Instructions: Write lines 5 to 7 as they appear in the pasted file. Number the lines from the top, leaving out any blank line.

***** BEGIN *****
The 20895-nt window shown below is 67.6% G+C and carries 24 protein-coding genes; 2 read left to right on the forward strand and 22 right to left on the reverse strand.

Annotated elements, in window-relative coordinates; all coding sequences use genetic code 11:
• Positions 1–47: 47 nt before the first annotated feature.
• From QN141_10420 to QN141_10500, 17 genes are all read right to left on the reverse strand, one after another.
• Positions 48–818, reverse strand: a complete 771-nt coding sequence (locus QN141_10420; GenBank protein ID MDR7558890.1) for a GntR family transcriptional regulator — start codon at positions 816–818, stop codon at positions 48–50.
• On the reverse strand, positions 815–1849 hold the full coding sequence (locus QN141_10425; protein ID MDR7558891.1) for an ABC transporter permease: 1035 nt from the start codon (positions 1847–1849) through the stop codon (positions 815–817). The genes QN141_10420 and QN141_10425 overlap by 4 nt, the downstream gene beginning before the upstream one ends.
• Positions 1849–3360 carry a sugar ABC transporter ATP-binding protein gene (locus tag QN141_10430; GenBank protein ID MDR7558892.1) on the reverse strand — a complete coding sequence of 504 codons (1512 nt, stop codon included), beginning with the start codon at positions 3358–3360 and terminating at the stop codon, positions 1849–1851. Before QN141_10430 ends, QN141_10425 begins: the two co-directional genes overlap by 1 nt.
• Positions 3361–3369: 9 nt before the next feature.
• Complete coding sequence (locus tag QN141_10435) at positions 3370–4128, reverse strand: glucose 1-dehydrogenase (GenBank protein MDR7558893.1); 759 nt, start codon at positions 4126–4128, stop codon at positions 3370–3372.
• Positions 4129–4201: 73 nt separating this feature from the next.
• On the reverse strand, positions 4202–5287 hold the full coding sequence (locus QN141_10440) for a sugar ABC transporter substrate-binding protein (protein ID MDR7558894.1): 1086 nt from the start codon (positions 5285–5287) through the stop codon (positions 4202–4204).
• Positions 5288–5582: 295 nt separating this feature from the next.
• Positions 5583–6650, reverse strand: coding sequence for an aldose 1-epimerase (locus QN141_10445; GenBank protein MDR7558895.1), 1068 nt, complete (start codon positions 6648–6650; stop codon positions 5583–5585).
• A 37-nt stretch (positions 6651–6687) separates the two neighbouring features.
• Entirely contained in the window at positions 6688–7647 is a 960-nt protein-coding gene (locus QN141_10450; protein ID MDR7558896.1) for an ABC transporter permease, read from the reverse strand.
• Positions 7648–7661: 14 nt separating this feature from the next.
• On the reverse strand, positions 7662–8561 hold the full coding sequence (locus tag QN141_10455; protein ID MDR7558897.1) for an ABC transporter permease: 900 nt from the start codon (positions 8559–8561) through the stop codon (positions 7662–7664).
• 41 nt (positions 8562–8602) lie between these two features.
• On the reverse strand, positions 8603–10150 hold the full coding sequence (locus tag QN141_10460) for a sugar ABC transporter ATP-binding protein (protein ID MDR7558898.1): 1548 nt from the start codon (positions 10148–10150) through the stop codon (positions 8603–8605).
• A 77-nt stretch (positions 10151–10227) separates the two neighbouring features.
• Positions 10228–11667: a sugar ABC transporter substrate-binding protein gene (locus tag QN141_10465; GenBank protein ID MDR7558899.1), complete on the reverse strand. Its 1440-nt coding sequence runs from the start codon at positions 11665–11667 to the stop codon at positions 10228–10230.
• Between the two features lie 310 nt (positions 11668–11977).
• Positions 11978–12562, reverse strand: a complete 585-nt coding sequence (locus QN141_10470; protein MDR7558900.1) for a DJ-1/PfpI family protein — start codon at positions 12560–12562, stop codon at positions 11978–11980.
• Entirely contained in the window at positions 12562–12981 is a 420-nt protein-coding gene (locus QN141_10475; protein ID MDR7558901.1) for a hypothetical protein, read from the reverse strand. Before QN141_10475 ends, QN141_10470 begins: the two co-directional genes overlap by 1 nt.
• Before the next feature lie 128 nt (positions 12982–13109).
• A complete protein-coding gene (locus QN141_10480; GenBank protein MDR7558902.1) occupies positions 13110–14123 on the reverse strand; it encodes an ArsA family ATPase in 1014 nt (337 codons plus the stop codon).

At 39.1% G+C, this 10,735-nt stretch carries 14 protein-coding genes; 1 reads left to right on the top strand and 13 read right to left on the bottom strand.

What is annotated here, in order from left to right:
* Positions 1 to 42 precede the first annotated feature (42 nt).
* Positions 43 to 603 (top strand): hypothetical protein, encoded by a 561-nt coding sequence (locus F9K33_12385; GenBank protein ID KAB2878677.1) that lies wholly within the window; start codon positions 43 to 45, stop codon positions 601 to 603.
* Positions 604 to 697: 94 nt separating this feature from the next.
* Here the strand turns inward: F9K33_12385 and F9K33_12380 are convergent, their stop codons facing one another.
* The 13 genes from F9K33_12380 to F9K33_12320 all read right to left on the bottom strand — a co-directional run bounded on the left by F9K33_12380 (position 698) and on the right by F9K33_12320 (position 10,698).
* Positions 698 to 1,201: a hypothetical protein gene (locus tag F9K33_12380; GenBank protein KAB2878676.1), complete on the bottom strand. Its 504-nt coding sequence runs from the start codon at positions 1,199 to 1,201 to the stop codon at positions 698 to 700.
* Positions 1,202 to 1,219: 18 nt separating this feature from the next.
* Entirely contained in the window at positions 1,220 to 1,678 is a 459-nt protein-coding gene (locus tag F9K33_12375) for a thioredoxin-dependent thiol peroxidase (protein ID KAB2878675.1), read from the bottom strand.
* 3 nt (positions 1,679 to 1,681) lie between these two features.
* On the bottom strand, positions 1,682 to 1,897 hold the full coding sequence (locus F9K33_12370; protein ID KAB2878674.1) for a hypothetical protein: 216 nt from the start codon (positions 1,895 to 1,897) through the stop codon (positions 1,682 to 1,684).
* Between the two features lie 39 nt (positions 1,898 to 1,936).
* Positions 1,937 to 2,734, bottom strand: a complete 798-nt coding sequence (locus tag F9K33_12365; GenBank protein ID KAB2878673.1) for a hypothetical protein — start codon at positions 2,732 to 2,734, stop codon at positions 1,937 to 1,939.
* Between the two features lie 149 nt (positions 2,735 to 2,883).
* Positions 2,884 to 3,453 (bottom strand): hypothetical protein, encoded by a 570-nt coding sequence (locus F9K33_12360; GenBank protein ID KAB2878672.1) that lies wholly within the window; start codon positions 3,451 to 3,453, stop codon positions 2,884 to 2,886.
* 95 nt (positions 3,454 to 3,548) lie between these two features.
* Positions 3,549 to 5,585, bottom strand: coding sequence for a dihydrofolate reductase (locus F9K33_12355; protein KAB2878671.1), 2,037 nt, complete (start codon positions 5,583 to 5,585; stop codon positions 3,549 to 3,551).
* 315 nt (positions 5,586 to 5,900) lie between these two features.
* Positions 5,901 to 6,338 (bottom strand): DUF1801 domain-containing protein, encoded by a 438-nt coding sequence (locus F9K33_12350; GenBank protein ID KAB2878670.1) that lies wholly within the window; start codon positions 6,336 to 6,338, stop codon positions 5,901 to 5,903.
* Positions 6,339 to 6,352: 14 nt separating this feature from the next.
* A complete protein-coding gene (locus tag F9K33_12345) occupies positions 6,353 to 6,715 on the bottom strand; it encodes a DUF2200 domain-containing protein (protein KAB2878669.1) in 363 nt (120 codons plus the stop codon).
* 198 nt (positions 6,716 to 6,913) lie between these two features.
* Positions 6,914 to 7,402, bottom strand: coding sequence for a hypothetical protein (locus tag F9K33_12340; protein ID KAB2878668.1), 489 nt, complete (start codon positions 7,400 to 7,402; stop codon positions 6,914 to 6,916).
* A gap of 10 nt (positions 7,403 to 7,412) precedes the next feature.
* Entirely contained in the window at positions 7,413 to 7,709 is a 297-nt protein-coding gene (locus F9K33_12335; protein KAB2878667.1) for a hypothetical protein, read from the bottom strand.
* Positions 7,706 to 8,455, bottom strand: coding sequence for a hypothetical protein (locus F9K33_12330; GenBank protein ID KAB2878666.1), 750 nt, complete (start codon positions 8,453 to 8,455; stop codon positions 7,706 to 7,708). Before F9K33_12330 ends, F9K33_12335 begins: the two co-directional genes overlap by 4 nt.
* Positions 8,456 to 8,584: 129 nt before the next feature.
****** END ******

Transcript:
• Positions 48–818, reverse strand: a complete 771-nt coding sequence (locus QN141_10420; GenBank protein ID MDR7558890.1) for a GntR family transcriptional regulator — start codon at positions 816–818, stop codon at positions 48–50.
• On the reverse strand, positions 815–1849 hold the full coding sequence (locus QN141_10425; protein ID MDR7558891.1) for an ABC transporter permease: 1035 nt from the start codon (positions 1847–1849) through the stop codon (positions 815–817). The genes QN141_10420 and QN141_10425 overlap by 4 nt, the downstream gene beginning before the upstream one ends.
• Positions 1849–3360 carry a sugar ABC transporter ATP-binding protein gene (locus tag QN141_10430; GenBank protein ID MDR7558892.1) on the reverse strand — a complete coding sequence of 504 codons (1512 nt, stop codon included), beginning with the start codon at positions 3358–3360 and terminating at the stop codon, positions 1849–1851. Before QN141_10430 ends, QN141_10425 begins: the two co-directional genes overlap by 1 nt.